I sent this blog to Niel Laudati the Community Relations Manager of the City of Springfield, along with other ideas that include the Miller Brothers and the Pre-Raphaelites. I will now tell him about the amazing connectio I found to Mary White Ovington perhaps THE founder of the NAACP and Women’s movements. I already sent him the threats I recieved, and speak of the monkeys of the wicked witch. Ding! Dong! I have a BOOK – a BIG BOOK. A cyber attack on my blog, that is my newspaper, will bring in the FBI, and guarantee a No.1 Best Seller. email@example.com
Jul 17 at 11:51 AM
I composed this with Ben Toney, and the Sinclair family in mind. My friend, Robert Sinclair, has come under attack for being the messenger of a great debauchery and scandal. Perhaps you heard, the Wicked Witch of the North has launched her flying monkeys at me again? But, do not despair. At the end of the Monkey Ark in the Sky – is a smashing good movie! I just put Springfield on the map in regards to famous genealogies – that Dan Brown glommed onto. Just follow the flying monkeys!
‘Modern Day Desperate Romantics’
Influenced by the ideas of William Morris, Ovington joined the Socialist Party of America in 1905, where she met people including A. Philip Randolph, Floyd Dell, Max Eastman and Jack London, who argued that racial problems were as much a matter of class as of race. Influenced by the ideas of William Morris, Ovington joined the Socialist Party of America in 1905, where she met people including A. Philip Randolph, Floyd Dell, Max Eastman and Jack London, who argued that racial problems were as much a matter of class as of race. She wrote for radical journals and newspapers such as The Masses, New York Evening Post and the New York Call. She also worked with Ray Stannard Baker and influenced the content of his book, Following the Color Line, published in 1908.
On September 3, 1908 she read an article written by Socialist William English Walling, entitled “Race War in the North” in The Independent. Walling described a massive race riot directed at black residents in the hometown of Abraham Lincoln, Springfield, Illinois that led to seven deaths, the destruction of 40 homes and 24 businesses, and 107 indictments against rioters. Walling ended the article by calling for a powerful body of citizens to come to the aid of blacks. Ovington responded to the article by writing Walling and meeting at his apartment in New York City along with social worker Dr. Henry Moskowitz. The group decided to launch a campaign by issuing a call for a national conference on the civil and political rights of African-Americans on the centennial of Lincoln’s birthday, February 12, 1909.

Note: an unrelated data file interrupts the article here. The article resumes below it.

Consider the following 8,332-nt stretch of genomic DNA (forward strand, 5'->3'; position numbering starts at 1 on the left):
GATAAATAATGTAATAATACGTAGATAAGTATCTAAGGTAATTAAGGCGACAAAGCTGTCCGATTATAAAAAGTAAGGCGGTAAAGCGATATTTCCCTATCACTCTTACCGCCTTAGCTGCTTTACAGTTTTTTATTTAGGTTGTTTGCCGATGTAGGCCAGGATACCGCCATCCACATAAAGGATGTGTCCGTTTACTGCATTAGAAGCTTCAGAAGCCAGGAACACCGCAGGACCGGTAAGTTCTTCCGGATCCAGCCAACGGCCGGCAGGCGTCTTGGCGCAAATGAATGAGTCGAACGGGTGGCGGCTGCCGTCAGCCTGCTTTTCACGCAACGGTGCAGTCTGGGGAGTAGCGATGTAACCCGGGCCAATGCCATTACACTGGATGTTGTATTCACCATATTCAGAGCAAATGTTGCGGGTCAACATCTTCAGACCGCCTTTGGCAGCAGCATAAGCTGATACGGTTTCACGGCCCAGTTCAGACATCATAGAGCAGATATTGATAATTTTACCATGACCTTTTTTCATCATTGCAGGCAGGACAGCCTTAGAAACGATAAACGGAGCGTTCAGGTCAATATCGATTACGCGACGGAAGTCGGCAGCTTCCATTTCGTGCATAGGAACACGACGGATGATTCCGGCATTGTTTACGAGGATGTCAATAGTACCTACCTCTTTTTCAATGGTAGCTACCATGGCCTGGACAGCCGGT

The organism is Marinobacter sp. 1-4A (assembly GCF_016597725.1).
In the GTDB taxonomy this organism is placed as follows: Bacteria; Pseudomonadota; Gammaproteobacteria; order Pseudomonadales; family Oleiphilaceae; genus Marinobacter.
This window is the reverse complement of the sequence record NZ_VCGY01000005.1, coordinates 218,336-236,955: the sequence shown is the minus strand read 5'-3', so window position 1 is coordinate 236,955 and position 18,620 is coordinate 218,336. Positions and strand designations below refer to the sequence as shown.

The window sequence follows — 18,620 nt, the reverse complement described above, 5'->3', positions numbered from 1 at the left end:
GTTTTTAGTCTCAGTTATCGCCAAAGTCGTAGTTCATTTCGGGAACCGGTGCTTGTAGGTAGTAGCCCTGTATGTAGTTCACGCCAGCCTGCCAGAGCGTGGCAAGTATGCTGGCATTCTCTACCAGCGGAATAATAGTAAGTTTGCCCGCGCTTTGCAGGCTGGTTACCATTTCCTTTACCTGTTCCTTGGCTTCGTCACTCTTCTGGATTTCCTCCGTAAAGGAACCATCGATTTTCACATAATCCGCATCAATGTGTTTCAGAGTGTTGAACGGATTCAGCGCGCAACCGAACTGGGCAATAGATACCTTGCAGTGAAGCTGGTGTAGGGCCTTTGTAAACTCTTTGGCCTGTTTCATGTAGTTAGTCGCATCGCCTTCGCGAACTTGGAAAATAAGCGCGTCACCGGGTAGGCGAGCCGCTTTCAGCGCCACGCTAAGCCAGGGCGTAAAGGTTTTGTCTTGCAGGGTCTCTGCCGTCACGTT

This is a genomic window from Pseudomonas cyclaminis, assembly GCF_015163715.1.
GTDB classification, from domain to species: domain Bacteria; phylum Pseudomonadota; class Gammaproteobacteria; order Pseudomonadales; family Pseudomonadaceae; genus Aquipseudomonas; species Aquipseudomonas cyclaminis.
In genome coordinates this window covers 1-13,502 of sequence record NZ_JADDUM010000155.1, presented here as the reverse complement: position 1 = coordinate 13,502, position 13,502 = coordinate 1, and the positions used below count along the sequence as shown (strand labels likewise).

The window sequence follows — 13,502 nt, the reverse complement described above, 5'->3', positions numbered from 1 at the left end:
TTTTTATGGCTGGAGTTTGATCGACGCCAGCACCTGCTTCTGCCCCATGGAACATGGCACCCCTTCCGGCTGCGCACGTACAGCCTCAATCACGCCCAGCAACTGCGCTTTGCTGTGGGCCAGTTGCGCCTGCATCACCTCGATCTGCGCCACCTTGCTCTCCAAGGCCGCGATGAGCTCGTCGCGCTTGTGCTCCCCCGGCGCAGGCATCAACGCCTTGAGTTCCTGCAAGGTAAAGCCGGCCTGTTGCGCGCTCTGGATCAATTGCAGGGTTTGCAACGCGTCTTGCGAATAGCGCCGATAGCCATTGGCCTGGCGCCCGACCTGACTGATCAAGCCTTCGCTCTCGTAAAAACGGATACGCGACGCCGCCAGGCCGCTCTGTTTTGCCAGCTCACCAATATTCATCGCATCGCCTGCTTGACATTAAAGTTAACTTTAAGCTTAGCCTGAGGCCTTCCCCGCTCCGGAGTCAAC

Many people responded to the call that eventually led to the formation of the National Negro Committee that held its first meeting in New York on May 31 and June 1, 1909. By May, 1910 the National Negro Committee and attendants, at its second conference, organized a permanent body known as the National Association for the Advancement of Colored People (NAACP) where Ovington was appointed as its executive secretary. Early members included Josephine Ruffin, Mary Talbert, Mary Church Terrell, Inez Milholland, Jane Addams, George Henry White, W.E.B. Du Bois, Charles Edward Russell, John Dewey, Charles Darrow, Lincoln Steffens, Ray Stannard Baker, Fanny Garrison Villard, Oswald Garrison Villard and Ida B. Wells-Barnett.
My friend Ben Toney and I can be titled ‘Modern Day Desperate Romantics’. Ben is more reluctant to beat his own drum, than I, and thus I have been pounding his drum – more loudly – of late! It is not polite to do this yourself. Long ago, I left politeness at the door, and ventured forth into the Great Hallway of Greatness. I felt the Eyes of the Reluctant upon me. But, here come a Sinclair or two rushing past me to crate and rubber stamp all the Gargoyles.
“It’s off to Scotland with ya – Lads!”
We are not long for the world. No kitty feet in the London Fog for us. We have made too much noise. We have awoken the Dead. No fading of the light and going into the good night – if I can help it! There is enough light for a handful. But…
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